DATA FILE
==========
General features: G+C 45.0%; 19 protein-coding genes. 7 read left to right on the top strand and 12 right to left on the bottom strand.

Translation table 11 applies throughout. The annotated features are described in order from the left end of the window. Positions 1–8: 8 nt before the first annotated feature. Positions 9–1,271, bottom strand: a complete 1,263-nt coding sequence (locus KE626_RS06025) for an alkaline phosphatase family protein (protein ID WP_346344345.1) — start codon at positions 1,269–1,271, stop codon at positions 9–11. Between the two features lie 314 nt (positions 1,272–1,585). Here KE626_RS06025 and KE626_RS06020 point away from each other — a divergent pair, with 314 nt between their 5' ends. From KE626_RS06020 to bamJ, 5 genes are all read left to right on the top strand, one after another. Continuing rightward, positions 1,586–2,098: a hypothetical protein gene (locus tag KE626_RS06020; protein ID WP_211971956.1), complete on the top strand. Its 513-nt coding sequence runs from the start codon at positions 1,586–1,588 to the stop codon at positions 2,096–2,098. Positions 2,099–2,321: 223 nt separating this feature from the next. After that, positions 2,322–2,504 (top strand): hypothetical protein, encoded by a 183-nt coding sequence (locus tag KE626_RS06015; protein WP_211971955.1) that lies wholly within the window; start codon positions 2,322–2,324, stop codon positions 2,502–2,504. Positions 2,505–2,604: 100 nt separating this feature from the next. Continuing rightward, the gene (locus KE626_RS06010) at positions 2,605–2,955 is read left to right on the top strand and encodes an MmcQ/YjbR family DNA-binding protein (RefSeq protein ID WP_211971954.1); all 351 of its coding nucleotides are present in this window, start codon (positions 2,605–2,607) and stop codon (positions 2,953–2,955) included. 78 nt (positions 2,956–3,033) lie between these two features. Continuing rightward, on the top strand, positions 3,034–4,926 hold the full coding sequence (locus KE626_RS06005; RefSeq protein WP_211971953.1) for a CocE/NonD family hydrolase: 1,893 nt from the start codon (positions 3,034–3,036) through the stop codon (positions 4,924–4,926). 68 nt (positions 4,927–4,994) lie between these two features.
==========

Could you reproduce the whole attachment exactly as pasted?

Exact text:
General features: G+C 45.0%; 19 protein-coding genes. 7 read left to right on the top strand and 12 right to left on the bottom strand.

Translation table 11 applies throughout. The annotated features are described in order from the left end of the window. Positions 1–8: 8 nt before the first annotated feature. Positions 9–1,271, bottom strand: a complete 1,263-nt coding sequence (locus KE626_RS06025) for an alkaline phosphatase family protein (protein ID WP_346344345.1) — start codon at positions 1,269–1,271, stop codon at positions 9–11. Between the two features lie 314 nt (positions 1,272–1,585). Here KE626_RS06025 and KE626_RS06020 point away from each other — a divergent pair, with 314 nt between their 5' ends. From KE626_RS06020 to bamJ, 5 genes are all read left to right on the top strand, one after another. Continuing rightward, positions 1,586–2,098: a hypothetical protein gene (locus tag KE626_RS06020; protein ID WP_211971956.1), complete on the top strand. Its 513-nt coding sequence runs from the start codon at positions 1,586–1,588 to the stop codon at positions 2,096–2,098. Positions 2,099–2,321: 223 nt separating this feature from the next. After that, positions 2,322–2,504 (top strand): hypothetical protein, encoded by a 183-nt coding sequence (locus tag KE626_RS06015; protein WP_211971955.1) that lies wholly within the window; start codon positions 2,322–2,324, stop codon positions 2,502–2,504. Positions 2,505–2,604: 100 nt separating this feature from the next. Continuing rightward, the gene (locus KE626_RS06010) at positions 2,605–2,955 is read left to right on the top strand and encodes an MmcQ/YjbR family DNA-binding protein (RefSeq protein ID WP_211971954.1); all 351 of its coding nucleotides are present in this window, start codon (positions 2,605–2,607) and stop codon (positions 2,953–2,955) included. 78 nt (positions 2,956–3,033) lie between these two features. Continuing rightward, on the top strand, positions 3,034–4,926 hold the full coding sequence (locus KE626_RS06005; RefSeq protein WP_211971953.1) for a CocE/NonD family hydrolase: 1,893 nt from the start codon (positions 3,034–3,036) through the stop codon (positions 4,924–4,926). 68 nt (positions 4,927–4,994) lie between these two features.